Don't get me started
To call the North Shore Esplanade a greenspace is to dishonor that term.
At its northwestern end, between Nicholas Street and St. Peters Place, the North Shore Esplanade is little more than a long sitting area punctuated by london plane trees where hardly anyone ever sits.
Why would anyone bother--except those who have nowhere else to sleep?
The elegantly named esplanade's magnificent harbor views are obscured by stands of volunteer maple, polonia, and ailanthus, which are themselves being choked by the unchecked growth of porcelain-berry vines.
Though the strip is swept and its garbage cans emptied regularly, it is a derelict, deteriorating piece of waterfront real estate whose configuration assures that it will remain what it has been since my wife and I moved here in 1977: an otherwise unused route to and from the ferry--or to and from a parking space. And it's not hard to understand why.
NEAR ST. PETERS PLACE
There's nothing to do, nothing to see, and seemingly no official interest in moving beyond the dreary status quo. Why bother shoring up collapsed seating no one will ever sit on anyway, right? Just block it off with sawhorses and yellow tape for an 'indefinite' period.
NEAR NICHOLAS STREET
I do not exaggerate when I tell you that this section of collapsed sidewalk has been in this condition for a decade at least. The sidewalk widens at Nicholas Street, so pedestrians and joggers just go around it. And since the esplanade lacks a vocal constituency, the city's Parks and Recreation Department has little reason to devote funds to fix it.
(Photo above by Rachel Icolari)
BETWEEN NICHOLAS STREET
AND STUYVESANT PLACE
The deteriorated state of the esplanade's beautiful iron railings is another example of Parks and Recreation's minimal investment in upkeep. The department obviously is more concerned with avoiding lawsuits (those hideous highway buffers shown below) than with maintaining the original ironwork. Like Snug Harbor's, these iron railings can last indefinitely, given the proper maintenance (and replacement, where appropriate, with ironwork of the same design and density).
(Photo above and photo above, right, by Rachel Icolari)
DON'T 'REFURBISH' IT--
RECONFIGURE IT FOR ACTIVE USE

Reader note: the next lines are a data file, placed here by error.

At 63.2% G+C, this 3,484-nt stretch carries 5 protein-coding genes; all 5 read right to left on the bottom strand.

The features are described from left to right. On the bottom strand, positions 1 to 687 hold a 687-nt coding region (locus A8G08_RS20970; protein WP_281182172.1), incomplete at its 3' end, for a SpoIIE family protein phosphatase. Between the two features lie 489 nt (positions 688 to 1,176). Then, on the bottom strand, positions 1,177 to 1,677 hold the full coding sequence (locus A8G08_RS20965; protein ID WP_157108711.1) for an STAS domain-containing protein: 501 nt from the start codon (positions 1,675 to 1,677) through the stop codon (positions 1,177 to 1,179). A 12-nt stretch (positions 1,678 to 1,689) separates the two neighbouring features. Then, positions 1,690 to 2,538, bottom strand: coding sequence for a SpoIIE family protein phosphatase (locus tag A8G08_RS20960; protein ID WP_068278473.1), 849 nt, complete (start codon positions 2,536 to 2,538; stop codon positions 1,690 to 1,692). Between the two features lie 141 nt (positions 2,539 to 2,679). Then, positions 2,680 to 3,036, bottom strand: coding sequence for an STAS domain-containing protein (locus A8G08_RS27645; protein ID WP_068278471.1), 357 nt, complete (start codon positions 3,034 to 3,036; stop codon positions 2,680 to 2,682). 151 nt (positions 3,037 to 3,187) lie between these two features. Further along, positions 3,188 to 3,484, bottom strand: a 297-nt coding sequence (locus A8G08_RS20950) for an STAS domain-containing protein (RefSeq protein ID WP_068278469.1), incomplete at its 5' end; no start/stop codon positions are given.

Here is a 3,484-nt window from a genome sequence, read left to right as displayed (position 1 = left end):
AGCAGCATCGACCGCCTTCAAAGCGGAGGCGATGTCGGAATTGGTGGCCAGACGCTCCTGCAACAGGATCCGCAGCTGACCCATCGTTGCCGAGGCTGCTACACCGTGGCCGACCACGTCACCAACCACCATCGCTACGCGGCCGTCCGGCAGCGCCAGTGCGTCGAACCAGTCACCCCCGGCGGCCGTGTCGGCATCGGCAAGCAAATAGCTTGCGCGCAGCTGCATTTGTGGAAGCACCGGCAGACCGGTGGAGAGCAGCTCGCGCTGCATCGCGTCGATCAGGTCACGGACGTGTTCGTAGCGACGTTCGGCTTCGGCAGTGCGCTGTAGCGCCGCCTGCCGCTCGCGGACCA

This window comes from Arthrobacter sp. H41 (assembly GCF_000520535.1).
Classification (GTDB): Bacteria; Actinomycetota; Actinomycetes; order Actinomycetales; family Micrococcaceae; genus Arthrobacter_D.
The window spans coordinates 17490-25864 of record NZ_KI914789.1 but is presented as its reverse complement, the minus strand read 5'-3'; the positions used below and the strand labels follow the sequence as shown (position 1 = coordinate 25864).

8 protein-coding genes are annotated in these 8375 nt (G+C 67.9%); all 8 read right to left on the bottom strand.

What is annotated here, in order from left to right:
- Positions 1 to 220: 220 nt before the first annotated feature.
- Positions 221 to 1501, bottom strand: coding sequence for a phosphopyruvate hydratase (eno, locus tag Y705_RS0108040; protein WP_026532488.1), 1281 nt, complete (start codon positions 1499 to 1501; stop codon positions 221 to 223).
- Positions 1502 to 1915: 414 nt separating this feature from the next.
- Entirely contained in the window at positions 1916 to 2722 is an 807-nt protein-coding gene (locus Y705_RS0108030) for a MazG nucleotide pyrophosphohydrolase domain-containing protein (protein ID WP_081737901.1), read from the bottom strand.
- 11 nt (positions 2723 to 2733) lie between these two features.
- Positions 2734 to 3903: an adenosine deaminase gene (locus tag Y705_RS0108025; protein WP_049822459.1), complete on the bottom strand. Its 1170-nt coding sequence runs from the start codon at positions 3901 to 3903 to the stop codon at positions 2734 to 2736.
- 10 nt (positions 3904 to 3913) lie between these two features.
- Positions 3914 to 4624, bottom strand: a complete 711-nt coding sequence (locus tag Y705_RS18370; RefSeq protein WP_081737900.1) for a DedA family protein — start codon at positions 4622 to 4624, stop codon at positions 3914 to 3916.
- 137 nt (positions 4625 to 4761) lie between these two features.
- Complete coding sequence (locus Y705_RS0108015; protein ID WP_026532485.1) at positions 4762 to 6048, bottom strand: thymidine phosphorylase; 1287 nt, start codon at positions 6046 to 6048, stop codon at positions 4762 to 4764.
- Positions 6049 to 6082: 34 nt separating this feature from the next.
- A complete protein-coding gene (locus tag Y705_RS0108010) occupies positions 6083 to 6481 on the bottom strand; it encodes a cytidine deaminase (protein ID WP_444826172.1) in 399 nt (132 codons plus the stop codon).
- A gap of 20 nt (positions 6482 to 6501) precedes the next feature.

On the esplanade, at about the halfway point between Nicholas Street and St. Peters Place, stands a concrete flagpole dedicated to local soldiers whose lives were lost in World War II, which is probably when the esplanade was designed and installed.
In terms of park design and use, it was the era of 'Keep Off the Grass' signs and genteel after-dinner strolls. That era is not coming back. So it's not just a matter of painting the benches once again and installing better lighting.
The model made for after-dinner strolling was retired long ago--as evidenced in the 1970s design of the nearby Lia Park, which includes sitting areas but also has sprinklers, swings, and provisions for active play. As anyone who lives near it can tell you, Lia Park a pretty popular place.
FRIENDS OF THE NORTH SHORE ESPLANADE?
I don't presume to know what mix of seating, play, performance, athletic facilities and other types of offerings might draw users to what amounts to an abandoned park. But especially now, with Cromwell Center shut down yet again, the community's lack of recreational space has become more severe. And it will only continue, as our area draws more young families to its affordable apartments, houses, condos and co-ops, if we don't demand additional park and recreational resources to accommodate them.
We need to begin the process of reclaiming this bit of St. George parkland now. Friends of the North Shore Esplanade, anyone?
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